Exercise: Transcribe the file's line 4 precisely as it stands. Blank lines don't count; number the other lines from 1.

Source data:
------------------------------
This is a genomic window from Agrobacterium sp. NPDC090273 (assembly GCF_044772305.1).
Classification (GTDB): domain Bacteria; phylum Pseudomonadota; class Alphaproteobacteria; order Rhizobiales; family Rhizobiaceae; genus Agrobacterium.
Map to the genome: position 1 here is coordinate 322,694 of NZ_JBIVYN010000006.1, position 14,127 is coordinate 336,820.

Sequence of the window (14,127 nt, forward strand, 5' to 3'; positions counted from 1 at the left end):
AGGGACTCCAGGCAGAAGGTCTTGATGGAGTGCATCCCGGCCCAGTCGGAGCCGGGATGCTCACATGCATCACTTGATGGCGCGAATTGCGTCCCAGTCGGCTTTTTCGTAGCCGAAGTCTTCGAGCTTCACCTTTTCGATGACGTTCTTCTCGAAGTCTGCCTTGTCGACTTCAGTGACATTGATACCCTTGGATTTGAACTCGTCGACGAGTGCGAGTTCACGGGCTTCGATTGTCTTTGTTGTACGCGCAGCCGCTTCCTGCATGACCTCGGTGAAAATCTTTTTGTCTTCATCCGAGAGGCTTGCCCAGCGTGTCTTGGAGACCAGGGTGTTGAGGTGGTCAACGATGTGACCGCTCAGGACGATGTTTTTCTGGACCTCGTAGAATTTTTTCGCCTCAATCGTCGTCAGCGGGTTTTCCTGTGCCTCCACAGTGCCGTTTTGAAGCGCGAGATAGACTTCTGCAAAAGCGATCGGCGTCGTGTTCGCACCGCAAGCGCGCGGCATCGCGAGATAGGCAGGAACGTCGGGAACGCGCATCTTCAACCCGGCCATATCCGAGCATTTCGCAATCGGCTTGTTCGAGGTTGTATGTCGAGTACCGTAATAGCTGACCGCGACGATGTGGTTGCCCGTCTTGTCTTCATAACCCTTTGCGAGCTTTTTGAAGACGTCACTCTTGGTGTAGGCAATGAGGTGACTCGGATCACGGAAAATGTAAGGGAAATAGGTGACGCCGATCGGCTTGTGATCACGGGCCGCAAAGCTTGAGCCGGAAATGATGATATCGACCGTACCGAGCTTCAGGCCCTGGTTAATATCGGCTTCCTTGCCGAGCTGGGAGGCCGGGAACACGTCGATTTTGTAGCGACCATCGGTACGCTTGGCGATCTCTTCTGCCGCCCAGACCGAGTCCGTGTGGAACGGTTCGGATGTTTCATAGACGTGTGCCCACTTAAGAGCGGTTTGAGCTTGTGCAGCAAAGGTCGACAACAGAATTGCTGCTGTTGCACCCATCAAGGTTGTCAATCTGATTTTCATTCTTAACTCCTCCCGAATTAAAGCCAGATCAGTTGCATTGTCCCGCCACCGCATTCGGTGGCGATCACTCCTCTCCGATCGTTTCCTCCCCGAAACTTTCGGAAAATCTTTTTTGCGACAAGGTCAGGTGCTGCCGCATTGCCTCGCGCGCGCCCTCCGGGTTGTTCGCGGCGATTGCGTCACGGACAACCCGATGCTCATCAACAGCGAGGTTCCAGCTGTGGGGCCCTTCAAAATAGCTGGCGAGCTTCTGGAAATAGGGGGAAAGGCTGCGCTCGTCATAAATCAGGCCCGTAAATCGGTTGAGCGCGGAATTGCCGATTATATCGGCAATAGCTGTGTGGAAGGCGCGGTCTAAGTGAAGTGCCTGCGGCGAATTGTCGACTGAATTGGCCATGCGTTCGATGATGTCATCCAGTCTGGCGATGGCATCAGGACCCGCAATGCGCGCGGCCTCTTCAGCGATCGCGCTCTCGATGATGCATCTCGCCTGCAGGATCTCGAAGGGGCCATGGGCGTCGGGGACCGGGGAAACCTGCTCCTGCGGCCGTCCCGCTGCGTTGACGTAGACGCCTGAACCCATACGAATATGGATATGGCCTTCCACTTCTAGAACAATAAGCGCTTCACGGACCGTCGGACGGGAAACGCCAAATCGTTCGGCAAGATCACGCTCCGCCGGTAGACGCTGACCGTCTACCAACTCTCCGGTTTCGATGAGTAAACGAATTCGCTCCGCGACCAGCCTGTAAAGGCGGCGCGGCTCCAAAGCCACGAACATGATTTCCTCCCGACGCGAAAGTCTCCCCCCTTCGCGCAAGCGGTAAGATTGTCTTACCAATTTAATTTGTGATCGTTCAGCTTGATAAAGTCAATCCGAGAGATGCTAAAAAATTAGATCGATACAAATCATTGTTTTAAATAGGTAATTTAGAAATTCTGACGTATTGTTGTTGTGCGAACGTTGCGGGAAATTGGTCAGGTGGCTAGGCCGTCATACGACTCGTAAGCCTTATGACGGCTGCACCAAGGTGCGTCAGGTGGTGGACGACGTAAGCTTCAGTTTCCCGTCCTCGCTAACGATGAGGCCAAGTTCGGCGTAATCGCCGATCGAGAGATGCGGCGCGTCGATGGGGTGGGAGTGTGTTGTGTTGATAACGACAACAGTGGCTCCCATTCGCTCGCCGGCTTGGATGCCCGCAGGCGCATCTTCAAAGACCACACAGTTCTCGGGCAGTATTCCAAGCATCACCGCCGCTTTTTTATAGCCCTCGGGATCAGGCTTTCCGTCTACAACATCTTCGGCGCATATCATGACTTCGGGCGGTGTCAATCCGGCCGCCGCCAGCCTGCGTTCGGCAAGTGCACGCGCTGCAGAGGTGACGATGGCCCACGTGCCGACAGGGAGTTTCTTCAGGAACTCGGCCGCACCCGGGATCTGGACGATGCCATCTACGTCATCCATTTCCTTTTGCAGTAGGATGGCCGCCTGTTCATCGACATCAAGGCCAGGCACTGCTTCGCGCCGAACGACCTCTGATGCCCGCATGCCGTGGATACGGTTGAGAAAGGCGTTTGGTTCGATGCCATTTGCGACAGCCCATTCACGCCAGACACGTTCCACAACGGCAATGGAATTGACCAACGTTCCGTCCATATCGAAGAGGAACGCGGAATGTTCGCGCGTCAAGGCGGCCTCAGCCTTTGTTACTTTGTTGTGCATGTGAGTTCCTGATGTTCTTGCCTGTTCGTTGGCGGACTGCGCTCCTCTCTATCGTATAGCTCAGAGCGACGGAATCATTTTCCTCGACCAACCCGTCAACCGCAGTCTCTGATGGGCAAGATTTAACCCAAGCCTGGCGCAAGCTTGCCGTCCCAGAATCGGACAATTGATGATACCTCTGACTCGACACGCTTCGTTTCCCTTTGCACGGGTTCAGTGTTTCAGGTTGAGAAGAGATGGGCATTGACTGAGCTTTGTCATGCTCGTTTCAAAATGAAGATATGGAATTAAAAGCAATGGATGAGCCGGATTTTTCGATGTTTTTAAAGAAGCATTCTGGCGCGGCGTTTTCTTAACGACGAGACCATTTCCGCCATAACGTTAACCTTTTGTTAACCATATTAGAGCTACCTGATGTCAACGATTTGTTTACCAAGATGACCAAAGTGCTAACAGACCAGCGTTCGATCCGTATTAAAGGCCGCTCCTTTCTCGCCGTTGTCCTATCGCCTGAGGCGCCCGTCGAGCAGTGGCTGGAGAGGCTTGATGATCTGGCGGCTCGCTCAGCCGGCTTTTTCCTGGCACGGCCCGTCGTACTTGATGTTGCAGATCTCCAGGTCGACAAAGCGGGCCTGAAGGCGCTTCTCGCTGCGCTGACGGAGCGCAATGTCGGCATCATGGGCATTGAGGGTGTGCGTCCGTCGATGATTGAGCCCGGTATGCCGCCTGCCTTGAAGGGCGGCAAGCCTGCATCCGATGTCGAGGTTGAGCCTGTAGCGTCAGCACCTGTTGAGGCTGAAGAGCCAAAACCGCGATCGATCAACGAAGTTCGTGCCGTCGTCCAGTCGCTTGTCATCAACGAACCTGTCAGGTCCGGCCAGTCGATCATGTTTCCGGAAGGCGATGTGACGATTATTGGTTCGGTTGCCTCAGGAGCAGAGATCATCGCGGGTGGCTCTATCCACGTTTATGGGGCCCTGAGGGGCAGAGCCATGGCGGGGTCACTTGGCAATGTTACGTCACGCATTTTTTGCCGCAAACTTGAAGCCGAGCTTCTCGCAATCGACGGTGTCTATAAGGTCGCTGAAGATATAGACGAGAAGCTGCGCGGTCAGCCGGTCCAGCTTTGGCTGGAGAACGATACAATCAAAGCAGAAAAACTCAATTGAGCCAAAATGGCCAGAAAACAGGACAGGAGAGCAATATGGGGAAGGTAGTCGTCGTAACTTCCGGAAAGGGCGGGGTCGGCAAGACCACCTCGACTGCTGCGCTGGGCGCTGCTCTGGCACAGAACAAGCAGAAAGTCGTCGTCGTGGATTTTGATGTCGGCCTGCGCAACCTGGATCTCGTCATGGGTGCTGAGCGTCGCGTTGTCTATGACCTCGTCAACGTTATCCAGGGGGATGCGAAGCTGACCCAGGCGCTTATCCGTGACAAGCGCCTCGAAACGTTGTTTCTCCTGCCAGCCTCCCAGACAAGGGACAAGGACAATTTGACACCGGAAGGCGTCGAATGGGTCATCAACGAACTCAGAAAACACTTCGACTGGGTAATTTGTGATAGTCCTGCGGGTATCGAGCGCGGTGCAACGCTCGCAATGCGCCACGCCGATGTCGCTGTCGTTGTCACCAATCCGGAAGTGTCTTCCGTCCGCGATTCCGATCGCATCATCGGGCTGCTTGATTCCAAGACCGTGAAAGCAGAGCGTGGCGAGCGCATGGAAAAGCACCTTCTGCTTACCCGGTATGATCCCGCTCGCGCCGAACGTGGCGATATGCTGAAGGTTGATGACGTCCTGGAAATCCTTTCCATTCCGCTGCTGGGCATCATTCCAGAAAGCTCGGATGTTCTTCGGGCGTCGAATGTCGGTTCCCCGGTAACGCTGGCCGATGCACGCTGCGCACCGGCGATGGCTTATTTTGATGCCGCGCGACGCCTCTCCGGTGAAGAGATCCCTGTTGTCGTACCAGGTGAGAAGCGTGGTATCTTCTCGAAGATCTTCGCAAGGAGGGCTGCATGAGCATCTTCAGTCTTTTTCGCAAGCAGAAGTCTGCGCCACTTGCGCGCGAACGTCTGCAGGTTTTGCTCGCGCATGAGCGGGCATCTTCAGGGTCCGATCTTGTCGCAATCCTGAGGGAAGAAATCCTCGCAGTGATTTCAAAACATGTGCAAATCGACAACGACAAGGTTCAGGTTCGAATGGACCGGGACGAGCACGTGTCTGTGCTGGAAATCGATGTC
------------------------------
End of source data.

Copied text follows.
Sequence of the window (14,127 nt, forward strand, 5' to 3'; positions counted from 1 at the left end):